The screening process includes clients undergoing a physical examination and  chest x-ray, and if this screening is non-suggestive of pulmonary TB, the  client is issued with a certificate to facilitate their visa application and travel. Clients whose physical examination and/or chest x-rays are suggestive of pulmonary TB undergo further investigative tests including sputum smear and culture to determine the next course of action. Clients found to have active pulmonary TB are required to undergo TB treatment before they travel to the UK. For bookings and the medical screenings clients can contact the IOM office via telephone (0972 176 983 or +260 211254 055), by email ( or visit the IOM office (4626 Mwaimwena Road, Rhodes Park).

Main Project

  • Tuberculosis screening for prospective immigrants to the United Kingdom


The four year UN - GRZ joint programme on Gender-Based Violence (GBV) has been developed to support the Government of the Republic of Zambia (GRZ) in implementing the provisions of the Convention on the Elimination of All Forms of Discrimination Against Women (CEDAW), with particular focus on the recommendations on violence against women that are contained in the July 2011 CEDAW concluding observations and the recommendations of the Special Rapporteur on Violence Against Women, its causes and consequences; and to support institutional transformation to facilitate the implementation of Zambia’s Anti-GBV Act . The programme thus aims to contribute towards reduction of GBV in Zambia through a four pronged approach aimed at strengthening health, legal and social protection systems for survivors while reinforcing national and subnational coordination mechanisms for an integrated GBV response.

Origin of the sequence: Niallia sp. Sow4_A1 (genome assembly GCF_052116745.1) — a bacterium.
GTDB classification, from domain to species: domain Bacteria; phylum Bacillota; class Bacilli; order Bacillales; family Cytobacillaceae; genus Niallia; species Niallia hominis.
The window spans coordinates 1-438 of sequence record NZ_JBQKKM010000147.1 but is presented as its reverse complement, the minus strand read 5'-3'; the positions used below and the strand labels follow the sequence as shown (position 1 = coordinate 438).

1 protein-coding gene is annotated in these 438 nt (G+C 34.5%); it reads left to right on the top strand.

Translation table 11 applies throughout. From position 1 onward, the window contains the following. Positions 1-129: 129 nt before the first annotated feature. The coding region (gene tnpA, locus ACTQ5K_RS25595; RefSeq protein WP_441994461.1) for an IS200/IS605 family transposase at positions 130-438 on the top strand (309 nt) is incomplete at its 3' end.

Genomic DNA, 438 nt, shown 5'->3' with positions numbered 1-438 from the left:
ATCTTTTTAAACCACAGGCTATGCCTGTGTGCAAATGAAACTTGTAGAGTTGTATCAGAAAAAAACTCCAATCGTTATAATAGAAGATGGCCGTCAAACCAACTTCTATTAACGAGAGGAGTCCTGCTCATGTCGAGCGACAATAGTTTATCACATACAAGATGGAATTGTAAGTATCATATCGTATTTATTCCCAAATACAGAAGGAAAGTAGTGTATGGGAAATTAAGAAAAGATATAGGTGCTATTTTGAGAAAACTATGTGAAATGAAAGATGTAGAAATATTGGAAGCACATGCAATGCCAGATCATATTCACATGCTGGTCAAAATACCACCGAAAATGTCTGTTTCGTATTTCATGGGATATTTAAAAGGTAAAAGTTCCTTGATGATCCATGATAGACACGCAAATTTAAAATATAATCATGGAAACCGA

IOM's mandate in the joint programme is to ensure due recognition of the specific vulnerabilities and needs of migrants and mobile populations and mainstreaming these into the four prongs of the response. Major activities include capacity building for health workers, district GBV task forces, traditional and other civic leaders on GBV and migration, caring for trafficking victims and addressing the specific vulnerabilities of mixed migration flows to GBV. The programme will also include awareness raising on GBV targeting migrant and mobile populations.


Main Project

  • Government of the Republic of Zambia (GRZ) – United Nations (UN) Joint Programme on Gender Based Violence


Migration Management